AUGUSTA — With controversy over State Treasurer Bruce Poliquin as backdrop, lawmakers on the Legislature’s Taxation Committee voted unanimously to make changes to the state’s tree growth tax program.
The legislative panel on Thursday advanced a bill that would increase legal requirements for landowners to grow and harvest timber for commercial use. The amended bill, LD 1138, sponsored by Rep. Gary Knight, R-Livermore Falls, will ensure that landowners who pull out of the Tree Growth Tax Law program pay steep penalties.
Lawmakers are also expected to support a concept bill sponsored by Senate President Kevin Raye, R-Perry. The bill was tabled Thursday, but lawmakers on the Taxation Committee indicated the bill could be amended to mandate that state foresters make random checks to ensure landowners are harvesting timber in accordance with their respective management plans.
The tree growth law was adopted in 1972. Touted as one of the state’s most successful conservation tools, the law was designed to support sustainable timber harvesting by creating significant tax incentives for landowners who own a minimum of 10 acres.
Despite its success, the program is not without problems, including what some critics describe as insufficient enforcement provisions. The Legislature is no stranger to bills attempting to study and tweak the law.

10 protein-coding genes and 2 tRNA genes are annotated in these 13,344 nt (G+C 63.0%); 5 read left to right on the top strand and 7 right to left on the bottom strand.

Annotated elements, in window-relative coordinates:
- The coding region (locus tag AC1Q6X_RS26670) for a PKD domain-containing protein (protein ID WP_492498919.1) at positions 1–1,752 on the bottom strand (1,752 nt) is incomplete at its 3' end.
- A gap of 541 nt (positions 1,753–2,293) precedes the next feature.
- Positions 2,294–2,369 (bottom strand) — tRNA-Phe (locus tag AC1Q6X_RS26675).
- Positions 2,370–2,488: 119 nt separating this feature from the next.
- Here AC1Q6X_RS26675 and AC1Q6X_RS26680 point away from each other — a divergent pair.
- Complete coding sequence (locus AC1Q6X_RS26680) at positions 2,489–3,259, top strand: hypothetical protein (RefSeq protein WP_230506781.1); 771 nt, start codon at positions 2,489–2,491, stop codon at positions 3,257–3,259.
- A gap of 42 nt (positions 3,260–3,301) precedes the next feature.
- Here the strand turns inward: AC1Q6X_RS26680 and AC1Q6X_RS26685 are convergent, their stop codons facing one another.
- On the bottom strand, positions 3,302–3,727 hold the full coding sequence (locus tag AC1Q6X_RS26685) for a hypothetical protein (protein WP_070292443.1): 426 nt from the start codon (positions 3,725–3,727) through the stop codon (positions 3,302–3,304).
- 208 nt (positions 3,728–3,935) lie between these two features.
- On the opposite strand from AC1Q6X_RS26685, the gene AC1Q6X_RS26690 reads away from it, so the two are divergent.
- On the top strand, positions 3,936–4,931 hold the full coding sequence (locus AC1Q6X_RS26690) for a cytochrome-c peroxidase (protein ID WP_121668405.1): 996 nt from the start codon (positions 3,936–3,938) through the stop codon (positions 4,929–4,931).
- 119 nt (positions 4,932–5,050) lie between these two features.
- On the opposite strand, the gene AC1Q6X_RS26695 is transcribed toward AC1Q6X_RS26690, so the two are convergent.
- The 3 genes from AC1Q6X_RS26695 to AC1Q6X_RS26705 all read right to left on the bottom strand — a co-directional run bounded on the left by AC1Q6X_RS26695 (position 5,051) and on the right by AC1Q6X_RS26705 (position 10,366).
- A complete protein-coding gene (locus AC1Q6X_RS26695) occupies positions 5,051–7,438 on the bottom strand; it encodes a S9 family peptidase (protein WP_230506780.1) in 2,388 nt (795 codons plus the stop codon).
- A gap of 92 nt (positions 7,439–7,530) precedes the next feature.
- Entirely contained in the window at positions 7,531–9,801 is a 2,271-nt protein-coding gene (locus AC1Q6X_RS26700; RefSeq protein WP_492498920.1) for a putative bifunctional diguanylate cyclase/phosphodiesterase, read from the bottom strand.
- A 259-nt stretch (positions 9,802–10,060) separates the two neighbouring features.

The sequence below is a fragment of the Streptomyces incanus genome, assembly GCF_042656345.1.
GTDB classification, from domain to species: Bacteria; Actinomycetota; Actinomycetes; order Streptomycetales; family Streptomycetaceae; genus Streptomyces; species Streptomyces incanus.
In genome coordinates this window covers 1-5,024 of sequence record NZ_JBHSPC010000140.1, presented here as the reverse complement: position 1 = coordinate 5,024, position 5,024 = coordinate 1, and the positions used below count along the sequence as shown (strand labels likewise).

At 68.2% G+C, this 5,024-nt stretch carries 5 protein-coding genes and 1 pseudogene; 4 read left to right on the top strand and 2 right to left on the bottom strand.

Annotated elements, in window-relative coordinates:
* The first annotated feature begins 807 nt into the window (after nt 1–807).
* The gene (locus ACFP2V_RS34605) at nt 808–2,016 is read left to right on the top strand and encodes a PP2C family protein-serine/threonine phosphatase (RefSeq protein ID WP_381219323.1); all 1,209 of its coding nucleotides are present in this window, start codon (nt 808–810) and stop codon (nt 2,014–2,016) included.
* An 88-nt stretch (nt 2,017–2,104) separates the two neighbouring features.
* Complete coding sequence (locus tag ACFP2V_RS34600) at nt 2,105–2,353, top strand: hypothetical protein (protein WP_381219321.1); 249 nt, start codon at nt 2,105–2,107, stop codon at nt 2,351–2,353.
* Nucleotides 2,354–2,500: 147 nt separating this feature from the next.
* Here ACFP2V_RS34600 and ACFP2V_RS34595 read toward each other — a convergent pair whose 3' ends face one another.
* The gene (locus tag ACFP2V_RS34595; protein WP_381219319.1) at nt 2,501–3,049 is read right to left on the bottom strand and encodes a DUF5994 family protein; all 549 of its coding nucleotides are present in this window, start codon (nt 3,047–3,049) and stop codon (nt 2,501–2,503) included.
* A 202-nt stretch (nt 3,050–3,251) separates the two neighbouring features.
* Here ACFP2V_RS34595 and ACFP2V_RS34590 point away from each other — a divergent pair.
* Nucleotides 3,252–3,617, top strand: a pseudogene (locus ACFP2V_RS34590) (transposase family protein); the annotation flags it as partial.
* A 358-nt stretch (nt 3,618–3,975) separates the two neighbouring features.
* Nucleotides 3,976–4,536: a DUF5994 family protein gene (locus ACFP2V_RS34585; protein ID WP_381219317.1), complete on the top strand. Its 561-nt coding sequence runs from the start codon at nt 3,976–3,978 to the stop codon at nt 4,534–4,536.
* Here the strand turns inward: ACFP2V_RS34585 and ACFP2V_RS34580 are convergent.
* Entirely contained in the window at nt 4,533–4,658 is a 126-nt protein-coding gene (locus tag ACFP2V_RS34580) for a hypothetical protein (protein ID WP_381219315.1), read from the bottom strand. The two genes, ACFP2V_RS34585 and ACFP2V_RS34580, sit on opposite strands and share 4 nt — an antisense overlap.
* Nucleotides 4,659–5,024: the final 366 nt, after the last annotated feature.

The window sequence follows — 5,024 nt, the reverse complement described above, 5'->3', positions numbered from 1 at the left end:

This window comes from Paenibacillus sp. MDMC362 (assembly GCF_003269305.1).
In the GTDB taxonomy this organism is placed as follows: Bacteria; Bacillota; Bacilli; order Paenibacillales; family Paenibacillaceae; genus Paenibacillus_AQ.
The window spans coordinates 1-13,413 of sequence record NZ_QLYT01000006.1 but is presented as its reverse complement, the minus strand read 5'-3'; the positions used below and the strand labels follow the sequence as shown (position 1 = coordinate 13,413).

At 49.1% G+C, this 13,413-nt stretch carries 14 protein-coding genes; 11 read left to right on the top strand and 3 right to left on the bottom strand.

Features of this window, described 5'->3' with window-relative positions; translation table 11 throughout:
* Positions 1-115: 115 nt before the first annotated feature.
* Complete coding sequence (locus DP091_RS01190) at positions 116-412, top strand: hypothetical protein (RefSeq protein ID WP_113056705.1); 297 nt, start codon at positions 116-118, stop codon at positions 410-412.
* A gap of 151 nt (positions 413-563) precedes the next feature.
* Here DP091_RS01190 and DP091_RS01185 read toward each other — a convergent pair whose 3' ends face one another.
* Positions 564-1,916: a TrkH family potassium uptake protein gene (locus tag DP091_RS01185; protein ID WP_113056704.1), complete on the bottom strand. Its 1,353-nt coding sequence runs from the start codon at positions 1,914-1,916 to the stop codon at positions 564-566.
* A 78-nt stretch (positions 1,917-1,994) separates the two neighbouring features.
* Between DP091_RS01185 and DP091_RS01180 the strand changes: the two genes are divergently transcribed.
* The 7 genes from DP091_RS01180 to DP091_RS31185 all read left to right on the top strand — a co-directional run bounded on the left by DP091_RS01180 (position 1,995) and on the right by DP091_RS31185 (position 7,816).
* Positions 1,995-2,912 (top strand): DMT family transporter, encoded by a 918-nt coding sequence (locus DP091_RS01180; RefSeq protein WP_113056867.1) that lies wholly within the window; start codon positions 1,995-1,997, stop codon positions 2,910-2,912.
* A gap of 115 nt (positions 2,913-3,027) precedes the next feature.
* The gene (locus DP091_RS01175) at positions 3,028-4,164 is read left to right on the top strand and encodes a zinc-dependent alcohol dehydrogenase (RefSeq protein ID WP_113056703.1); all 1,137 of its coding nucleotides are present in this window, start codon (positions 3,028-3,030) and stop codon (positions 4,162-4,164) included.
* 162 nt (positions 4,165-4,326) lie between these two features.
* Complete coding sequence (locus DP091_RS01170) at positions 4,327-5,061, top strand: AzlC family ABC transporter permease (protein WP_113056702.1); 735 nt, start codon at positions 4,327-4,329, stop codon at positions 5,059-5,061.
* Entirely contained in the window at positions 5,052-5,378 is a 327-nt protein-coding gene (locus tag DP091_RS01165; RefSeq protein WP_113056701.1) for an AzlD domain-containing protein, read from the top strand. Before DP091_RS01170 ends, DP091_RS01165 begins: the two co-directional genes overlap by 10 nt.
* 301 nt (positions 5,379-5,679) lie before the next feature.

The Maine Municipal Association has frequently complained about coastal landowners who use the program as a tax shelter, but who don’t appear to be engaging in commercial timber harvesting.
The controversy over Poliquin’s enrollment in the tree growth program brought additional attention to three bills before the Legislature. The treasurer’s waterfront property in Georgetown was highlighted in a 2009 state report as an example of potential misuse of the program. However, that report never saw the light of day, until Poliquin’s political opponents this week questioned whether the state treasurer had exploited the program to receive tax breaks without any intention of harvesting trees.
Roughly 23,000 parcels are enrolled in Maine’s Tree Growth Tax Law. The land accounts for more than 11 million acres, according to statistics provided by the Maine Forest Service.
Critics like the MMA say the biggest problems with the law seem to occur along the coast where wealthy landowners use the program as a tax shelter.
Lawmakers hope the amended LD 1138 will address that problem. The bill was originally designed to give landowners a final warning before pulling them out of the program and assessing significant withdrawal penalties.
LD 1138 will now move to the House of Representatives for a vote. Raye’s bill, LD 1470, is scheduled for a Feb. 9 work session.